- A security firm said on Saturday that hackers have taken $196 million from crypto trading platform Bitmart.
- Bitmart confirmed the hack in an official statement Saturday night, calling it a “massive security breach” and writing that the hackers withdrew approximately $150 million in assets.
- Blockchain security and data analytics firm PeckShield estimates the loss to be closer to $200 million.
A security firm said on Saturday that hackers have taken $196 million from crypto trading platform Bitmart.
Bitmart confirms hack in an official statement On Saturday night, it called it a “massive security breach” and wrote that the hackers withdrew about $150 million in assets. However, blockchain security and data analytics firm PeckShield estimates the loss to be closer to $200 million.
Bitmart said in a statement that all withdrawals were temporarily suspended until further notice and that a full security review was underway.
PeckShield was the first to report the breach on Saturday, noting that One of Bitmart’s addresses showed a steady outflow of tens of millions of dollars to an address that Etherscan referred to as the “Bitmart hacker”.
Peckshield Approximate Bitmart lost nearly $100 million in various cryptocurrencies on the Ethereum blockchain and $96 million from coins on the Binance smart chain. The hackers created a mix of more than 20 tokens, including Binance Coin, Safemoon, and Shiba Inu.
Bitmart says the affected Ethereum and Binance smart chain “hot wallets” held only a “small percentage” of the exchange’s assets. The statement further added that all other wallets were “secure and innocuous”.
Those who choose to hold their own cryptocurrency can store it “hot,” “cold,” or some combination of the two. A hot wallet is connected to the Internet and allows owners relatively easy access to their coins so that they can access and spend their crypto. The trade-off for convenience is potential exposure to bad actors.
Businesshala reached out to several Bitmart employees to ask for more clarity on the hack, including which customer funds were specifically targeted in the breach, and if so, whether users would be reimbursed. Businesshala has yet to hear back, but an email (as listed) to the work address of Bitmart founder and CEO Sheldon Xia Zia’s unverified Twitter account) returned with a message that read, “Recipient Address Denied: Access Denied.”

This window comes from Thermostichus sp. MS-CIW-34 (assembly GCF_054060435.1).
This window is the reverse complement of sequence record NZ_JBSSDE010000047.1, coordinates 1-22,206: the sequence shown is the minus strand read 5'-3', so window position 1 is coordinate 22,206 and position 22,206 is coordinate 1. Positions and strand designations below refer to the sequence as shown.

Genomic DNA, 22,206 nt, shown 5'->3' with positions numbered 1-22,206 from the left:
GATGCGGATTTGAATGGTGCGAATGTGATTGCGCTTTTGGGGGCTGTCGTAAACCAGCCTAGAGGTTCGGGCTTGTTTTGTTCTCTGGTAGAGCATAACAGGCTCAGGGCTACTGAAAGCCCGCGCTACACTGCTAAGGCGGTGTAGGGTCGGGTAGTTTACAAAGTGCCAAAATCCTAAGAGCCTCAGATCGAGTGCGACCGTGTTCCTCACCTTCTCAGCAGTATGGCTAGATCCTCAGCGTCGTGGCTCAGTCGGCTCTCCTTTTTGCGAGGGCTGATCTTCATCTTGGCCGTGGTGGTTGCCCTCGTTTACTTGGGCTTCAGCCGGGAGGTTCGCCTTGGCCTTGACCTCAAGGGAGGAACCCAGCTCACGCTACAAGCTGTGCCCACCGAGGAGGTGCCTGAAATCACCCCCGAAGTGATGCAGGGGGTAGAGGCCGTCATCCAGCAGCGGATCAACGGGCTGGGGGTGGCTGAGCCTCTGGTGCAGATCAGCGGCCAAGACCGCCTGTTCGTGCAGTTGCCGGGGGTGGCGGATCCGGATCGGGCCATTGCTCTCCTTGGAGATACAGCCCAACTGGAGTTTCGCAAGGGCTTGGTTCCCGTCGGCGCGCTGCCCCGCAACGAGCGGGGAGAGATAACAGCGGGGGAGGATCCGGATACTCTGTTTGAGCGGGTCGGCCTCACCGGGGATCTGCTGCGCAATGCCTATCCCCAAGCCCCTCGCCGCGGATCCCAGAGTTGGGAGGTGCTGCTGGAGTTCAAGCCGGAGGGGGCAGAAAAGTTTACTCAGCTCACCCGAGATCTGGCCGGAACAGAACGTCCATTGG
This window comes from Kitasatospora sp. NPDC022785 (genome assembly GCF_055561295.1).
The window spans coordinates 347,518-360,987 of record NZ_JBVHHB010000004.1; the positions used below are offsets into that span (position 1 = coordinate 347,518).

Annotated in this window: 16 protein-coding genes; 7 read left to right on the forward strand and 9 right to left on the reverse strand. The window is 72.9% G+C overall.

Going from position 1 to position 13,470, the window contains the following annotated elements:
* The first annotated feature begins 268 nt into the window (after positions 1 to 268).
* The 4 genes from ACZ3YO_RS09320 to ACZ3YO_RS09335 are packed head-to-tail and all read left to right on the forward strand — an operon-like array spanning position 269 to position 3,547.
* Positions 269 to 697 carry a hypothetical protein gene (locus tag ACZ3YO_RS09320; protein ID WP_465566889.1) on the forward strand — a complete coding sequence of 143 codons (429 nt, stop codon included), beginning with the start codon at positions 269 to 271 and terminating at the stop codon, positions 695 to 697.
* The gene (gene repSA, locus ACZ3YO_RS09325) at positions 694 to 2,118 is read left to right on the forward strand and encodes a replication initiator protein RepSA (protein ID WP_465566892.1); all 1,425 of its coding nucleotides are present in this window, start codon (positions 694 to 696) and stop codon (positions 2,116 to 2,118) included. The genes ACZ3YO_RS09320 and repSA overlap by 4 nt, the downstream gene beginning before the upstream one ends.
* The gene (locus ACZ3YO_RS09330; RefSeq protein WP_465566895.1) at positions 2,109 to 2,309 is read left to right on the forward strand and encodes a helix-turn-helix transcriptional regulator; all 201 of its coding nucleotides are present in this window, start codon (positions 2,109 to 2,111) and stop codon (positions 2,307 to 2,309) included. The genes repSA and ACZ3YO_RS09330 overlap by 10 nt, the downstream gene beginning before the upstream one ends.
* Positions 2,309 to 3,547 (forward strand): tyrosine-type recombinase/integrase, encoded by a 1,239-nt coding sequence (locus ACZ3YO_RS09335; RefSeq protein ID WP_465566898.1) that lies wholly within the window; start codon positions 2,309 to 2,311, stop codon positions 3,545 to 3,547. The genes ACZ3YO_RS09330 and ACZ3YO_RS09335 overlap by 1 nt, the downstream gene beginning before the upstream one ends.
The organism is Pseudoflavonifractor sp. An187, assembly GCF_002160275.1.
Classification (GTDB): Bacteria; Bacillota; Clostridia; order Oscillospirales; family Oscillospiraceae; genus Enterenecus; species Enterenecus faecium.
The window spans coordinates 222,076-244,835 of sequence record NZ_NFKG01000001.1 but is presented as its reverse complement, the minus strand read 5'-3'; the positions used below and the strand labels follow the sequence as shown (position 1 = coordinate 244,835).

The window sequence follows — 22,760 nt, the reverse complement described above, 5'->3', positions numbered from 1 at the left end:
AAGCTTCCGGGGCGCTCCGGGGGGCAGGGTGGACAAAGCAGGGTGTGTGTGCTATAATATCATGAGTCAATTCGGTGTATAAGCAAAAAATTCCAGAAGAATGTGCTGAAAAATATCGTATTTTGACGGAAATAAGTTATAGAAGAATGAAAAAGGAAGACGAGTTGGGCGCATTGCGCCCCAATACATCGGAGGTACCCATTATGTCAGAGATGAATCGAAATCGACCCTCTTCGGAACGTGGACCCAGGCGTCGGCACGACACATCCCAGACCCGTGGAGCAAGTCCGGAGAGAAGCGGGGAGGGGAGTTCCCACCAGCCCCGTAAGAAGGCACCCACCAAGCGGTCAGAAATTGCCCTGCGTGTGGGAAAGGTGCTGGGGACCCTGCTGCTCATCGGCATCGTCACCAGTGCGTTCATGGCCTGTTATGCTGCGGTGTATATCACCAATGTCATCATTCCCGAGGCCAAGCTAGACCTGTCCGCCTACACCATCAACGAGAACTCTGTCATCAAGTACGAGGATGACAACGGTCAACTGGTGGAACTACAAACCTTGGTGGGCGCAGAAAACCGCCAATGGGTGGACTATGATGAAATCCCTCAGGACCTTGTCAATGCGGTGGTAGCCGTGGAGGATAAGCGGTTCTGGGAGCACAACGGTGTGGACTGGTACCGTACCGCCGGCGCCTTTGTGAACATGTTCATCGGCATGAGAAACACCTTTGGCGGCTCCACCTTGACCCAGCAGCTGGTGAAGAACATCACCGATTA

bitmartAccording to CoinGecko data, which offers a mix of spot trading, leveraged futures trading as well as lending and staking services, it generally ranks as one of the top centralized crypto exchanges by volume.
Bitmart says it is still unclear what possible methods the hackers used, but according to Peckshield, what happened after the breach was pretty straightforward. According to the security firm it was a classic case of “transfer-out, swap and wash”.
After transferring funds from Bitmart, the hackers apparently used a decentralized exchange aggregator known as ‘1Inch’ to exchange the stolen tokens for Ether. From there, the Ether coins were deposited into a privacy mixer known as Tornado Cash, making the funds harder to trace.
According to Rick Holland, chief information security officer at cybercrime intelligence company Digital Shadows, cybercriminals often look to mixing or tumbling services. Holland told Businesshala that these services allow users to combine illicit money with clean crypto to create a new type of cryptocurrency, at which point they turn to currency swaps.
So even if the blockchain is public, it can still make it difficult for investigators to trace transactions to their final destination.
This latest breach comes amid a recent wave of hacks.
Last week, crypto lender Celsius Network admitted to losing money (though it did not specify how much it lost), as a result of the $120 million hack of decentralized finance platform BadgerDAO.
And in August, a hacker stole over $600 million worth of tokens from the cryptocurrency platform Poly Network. In a strange twist, the attacker later returned almost all the money.